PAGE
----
Joe R. Lansdale
Champion Mojo Storyteller Joe R. Lansdale is the author of over thirty novels and numerous short stories. His work has appeared in national anthologies, magazines, and collections, as well as numerous foreign publications. He has written for comics, television, film, newspapers, and Internet sites. His work has been collected in eighteen short-story collections, and he has edited or co-edited over a dozen anthologies. He has received the Edgar Award, eight Bram Stoker Awards, the Horror Writers Association Lifetime Achievement Award, the British Fantasy Award, the Grinzani Cavour Prize for Literature, the Herodotus Historical Fiction Award, the Inkpot Award for Contributions to Science Fiction and Fantasy, and many others. His novella Bubba Hotep was adapted to film by Don Coscarelli, starring Bruce Campbell and Ossie Davis.

Just the word Mars fills me with wonder and a red haze of imagination. I suppose this is because I was born in 1951. The world was larger then, and so was our solar system. We didn’t know what we know now about Mars, and there was the hope that it might contain life. That hope, at least to some extent, has been revived as of late with the discovery of water on Mars. But it was a magical thought then, and we were honestly hoping for more than a way to wet our whistle or microbes to study under a microscope.

There was the idea of great beasts and adventurous warriors; the world of Edgar Rice Burroughs. Early on the comics made me want to be a writer, and Burroughs, made it so I could only be a writer. His stories of John Carter of Mars opened the doors to my imagination, and the doors he opened were vast. There were other appealing ideas of Mars as well. The one of the DC comic book hero The Martian Manhunter, for one. The world of Leigh Brackett, and Ray Bradbury, and oh so many. Great movies, or at least great to a kid, like Invaders From mars, were there to fire my imagination. I spent many nights looking out my window or standing in my yard looking up at Mars, and as many boys of my era did, I spread my arms like John Carter and stared up at the red planet, which I had located with my nifty space map, and wished to be called there to a life of adventure. Not considering that if I could in fact be pulled across that void to John Carter’s Mars, as a kid I’d be slain by Tharks or killed and eaten by Martian monsters before I could get my feet under me.

Still, it was a sad day when the Martian Lander reported back to us that Mars was a bleak red planet without the canals that had long been suspected and hoped for; it was a small hole in my heart. I miss those days when the world was small and continents like Africa and South America, and even vast regions of the U.S. and the northern climes could honestly be thought to contain mysteries as varied as dinosaurs and noble prehistoric warriors; I miss even more the glittering, ancient, and dangerous and adventurous world that we all hoped Mars would be.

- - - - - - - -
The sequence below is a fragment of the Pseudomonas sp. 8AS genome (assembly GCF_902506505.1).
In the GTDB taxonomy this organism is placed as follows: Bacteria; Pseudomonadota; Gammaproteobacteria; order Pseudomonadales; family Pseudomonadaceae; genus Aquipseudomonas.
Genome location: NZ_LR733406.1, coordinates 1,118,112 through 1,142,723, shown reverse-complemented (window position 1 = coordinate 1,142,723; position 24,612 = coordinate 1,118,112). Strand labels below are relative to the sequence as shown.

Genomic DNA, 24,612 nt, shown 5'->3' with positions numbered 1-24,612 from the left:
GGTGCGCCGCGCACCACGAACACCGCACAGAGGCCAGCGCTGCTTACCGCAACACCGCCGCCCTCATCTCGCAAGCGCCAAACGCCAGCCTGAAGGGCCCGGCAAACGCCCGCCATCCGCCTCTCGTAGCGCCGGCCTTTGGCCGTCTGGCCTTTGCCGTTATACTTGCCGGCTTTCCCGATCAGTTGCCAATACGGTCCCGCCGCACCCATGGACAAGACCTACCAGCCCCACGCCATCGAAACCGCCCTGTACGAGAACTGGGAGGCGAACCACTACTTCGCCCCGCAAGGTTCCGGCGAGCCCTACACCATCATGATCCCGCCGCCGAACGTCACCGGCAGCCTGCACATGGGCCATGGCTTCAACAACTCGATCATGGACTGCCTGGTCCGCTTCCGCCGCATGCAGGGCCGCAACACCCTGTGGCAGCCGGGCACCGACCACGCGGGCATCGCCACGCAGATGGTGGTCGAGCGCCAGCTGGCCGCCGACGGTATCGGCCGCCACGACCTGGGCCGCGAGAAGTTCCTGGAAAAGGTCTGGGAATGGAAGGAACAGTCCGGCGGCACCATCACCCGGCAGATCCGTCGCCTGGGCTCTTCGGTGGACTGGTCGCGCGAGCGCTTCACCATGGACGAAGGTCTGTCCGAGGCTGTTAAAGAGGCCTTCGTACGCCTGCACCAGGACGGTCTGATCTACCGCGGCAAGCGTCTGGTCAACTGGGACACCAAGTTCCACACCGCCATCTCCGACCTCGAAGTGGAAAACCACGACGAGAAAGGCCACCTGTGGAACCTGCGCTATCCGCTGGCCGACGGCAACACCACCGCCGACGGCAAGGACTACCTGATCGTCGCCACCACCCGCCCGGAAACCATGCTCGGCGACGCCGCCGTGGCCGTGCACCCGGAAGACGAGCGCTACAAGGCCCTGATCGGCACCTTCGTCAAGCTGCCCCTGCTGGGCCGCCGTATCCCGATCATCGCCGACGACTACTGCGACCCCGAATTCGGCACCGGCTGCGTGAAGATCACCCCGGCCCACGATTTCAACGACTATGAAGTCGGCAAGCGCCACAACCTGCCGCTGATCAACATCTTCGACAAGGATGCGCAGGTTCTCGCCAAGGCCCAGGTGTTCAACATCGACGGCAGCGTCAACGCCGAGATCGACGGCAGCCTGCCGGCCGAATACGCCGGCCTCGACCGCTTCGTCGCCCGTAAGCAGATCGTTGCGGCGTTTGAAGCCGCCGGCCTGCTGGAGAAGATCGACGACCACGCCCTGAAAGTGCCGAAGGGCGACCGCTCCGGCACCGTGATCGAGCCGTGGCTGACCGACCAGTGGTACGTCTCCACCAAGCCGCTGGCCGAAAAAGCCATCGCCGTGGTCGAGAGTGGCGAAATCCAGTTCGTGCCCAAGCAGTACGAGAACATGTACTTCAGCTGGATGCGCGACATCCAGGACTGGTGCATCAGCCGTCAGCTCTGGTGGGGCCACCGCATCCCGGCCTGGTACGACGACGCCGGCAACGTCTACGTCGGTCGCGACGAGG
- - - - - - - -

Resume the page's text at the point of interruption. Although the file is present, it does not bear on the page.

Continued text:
Lately I had the chance to write a John Carter of Mars story, titled, “The Metal Men of Mars“. My career influences had gone full circle, and it was a wonderful moment. I am writing yet another story about the old world of Mars, something I hope to finish this summer. That is my way to say goodbye, at least in the story sense. But the Mars I believed in, the Mars that filled me with excitement and magic and enthusiasm, is forever nestled in some corner of my brain; a corner where it is all real, and John Carter is flesh and blood and the weak gravity of Mars allows me to be phenomenally stronger with the ability to leap vast distances like a kangaroo on steroids.

Sometimes, when I lie down to sleep, I imagine myself wrapped in what Burroughs called sleeping silks, tucked in comfortable and tight in a Martian flyer, while the beautiful Dejah Thoris, takes her shift at the controls, drives us forward through the thin air of a beautiful Martian night, guiding us swiftly into a new Martian adventure.

4 thoughts on “MIND MELD: The Secrets Behind Speculative Fiction’s Love Affair With Mars”

  1. I don’t know why, but Mars has never had much of an allure to me. I think most of it comes from Mars presenting plausibilities that other setting might not, particularly with evidence of water and life, either present or had been present.

    But personally, never cared much for Mars.

  2. Wow…excellent thoughts here from excellent writers. Having written a book that includes a couple different “flavors” of Mars, I definitely get the appeal. In thinking about hard sci-fi, it’s a logical next step after we go past the Moon, and the environment there isn’t too difficult in comparison to the rest of the Solar System. (Venus? Forget about it.) There’s potential resources to exploit, thus a real reason to go and stay.

    Thinking about a more fantastical version of Mars, I think of Burroughs, naturally, but also all the mythology surrounding the red planet. I think about the canals that folks thought they saw there. Mars brings to mind extinct civilizations swallowed by rust-red deserts, leaving their ruins behind.

    And really, how cool is that?

  3. Great panel! Red Mars is my all time favorite. I was lucky enough to read it at that age when a book can really shape the person you become. I always hoped I would see humanity reach Mars in my lifetime.